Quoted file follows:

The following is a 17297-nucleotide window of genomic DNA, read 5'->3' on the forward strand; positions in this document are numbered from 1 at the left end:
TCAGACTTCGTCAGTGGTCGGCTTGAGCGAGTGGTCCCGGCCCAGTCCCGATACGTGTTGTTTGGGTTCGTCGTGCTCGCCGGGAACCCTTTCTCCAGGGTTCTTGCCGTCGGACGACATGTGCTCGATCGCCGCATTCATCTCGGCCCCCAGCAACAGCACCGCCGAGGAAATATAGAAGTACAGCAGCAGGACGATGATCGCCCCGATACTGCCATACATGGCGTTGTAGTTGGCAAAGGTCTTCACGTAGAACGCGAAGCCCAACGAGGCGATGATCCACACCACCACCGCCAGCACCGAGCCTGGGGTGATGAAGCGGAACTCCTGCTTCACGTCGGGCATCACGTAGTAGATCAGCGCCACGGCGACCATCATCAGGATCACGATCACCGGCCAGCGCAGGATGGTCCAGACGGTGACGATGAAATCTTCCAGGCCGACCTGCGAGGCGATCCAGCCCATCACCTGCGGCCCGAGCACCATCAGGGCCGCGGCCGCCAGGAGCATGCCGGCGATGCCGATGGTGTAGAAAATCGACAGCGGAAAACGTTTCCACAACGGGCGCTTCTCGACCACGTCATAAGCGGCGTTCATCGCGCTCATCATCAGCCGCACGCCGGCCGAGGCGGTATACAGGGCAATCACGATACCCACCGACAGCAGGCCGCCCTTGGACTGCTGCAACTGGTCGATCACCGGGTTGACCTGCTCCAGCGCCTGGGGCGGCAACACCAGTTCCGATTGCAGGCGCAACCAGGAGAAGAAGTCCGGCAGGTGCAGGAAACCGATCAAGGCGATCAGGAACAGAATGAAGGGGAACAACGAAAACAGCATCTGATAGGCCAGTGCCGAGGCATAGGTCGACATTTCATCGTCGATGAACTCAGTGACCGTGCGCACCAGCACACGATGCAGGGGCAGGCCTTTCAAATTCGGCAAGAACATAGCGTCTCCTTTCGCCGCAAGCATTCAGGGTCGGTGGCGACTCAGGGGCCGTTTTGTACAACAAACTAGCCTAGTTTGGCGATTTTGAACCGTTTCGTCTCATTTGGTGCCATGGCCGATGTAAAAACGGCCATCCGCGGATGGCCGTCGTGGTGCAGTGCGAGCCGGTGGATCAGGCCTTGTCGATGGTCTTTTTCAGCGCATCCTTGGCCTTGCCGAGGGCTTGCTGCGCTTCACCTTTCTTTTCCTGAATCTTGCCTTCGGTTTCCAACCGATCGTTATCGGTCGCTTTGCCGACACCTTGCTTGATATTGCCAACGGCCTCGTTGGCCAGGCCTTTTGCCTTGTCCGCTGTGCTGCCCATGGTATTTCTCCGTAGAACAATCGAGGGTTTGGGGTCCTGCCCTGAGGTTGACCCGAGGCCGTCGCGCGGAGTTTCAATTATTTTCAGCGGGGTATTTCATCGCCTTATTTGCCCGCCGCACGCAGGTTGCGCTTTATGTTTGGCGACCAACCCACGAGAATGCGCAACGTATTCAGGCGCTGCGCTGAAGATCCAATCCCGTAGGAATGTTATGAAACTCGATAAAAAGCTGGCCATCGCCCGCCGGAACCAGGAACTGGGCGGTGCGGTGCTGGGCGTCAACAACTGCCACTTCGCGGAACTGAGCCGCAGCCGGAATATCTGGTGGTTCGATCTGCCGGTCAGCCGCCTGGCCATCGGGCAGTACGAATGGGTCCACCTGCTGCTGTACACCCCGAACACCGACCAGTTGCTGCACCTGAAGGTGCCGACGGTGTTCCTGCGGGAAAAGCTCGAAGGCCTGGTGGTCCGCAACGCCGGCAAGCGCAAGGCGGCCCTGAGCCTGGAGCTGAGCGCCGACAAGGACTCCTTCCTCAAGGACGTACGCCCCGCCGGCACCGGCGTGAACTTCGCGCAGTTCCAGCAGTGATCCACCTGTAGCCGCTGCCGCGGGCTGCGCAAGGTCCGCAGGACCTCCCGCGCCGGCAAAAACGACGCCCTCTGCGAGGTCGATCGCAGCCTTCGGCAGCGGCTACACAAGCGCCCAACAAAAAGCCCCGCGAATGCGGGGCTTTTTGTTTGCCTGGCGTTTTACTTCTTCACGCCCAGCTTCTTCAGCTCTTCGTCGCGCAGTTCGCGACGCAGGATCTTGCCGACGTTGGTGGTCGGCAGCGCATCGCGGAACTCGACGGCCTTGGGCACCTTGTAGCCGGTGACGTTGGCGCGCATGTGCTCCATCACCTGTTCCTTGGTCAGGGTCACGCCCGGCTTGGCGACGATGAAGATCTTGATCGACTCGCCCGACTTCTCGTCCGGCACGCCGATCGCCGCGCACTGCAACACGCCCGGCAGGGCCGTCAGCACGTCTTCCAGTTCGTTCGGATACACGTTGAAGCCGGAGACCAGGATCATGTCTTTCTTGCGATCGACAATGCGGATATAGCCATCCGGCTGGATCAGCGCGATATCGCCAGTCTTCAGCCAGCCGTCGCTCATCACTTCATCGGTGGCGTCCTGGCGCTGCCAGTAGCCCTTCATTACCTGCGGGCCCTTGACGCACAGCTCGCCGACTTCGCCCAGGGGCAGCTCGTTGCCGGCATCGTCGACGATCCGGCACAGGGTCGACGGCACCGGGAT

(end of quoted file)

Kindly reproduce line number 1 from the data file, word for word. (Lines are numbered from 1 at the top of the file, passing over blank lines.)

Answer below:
The following is a 17297-nucleotide window of genomic DNA, read 5'->3' on the forward strand; positions in this document are numbered from 1 at the left end: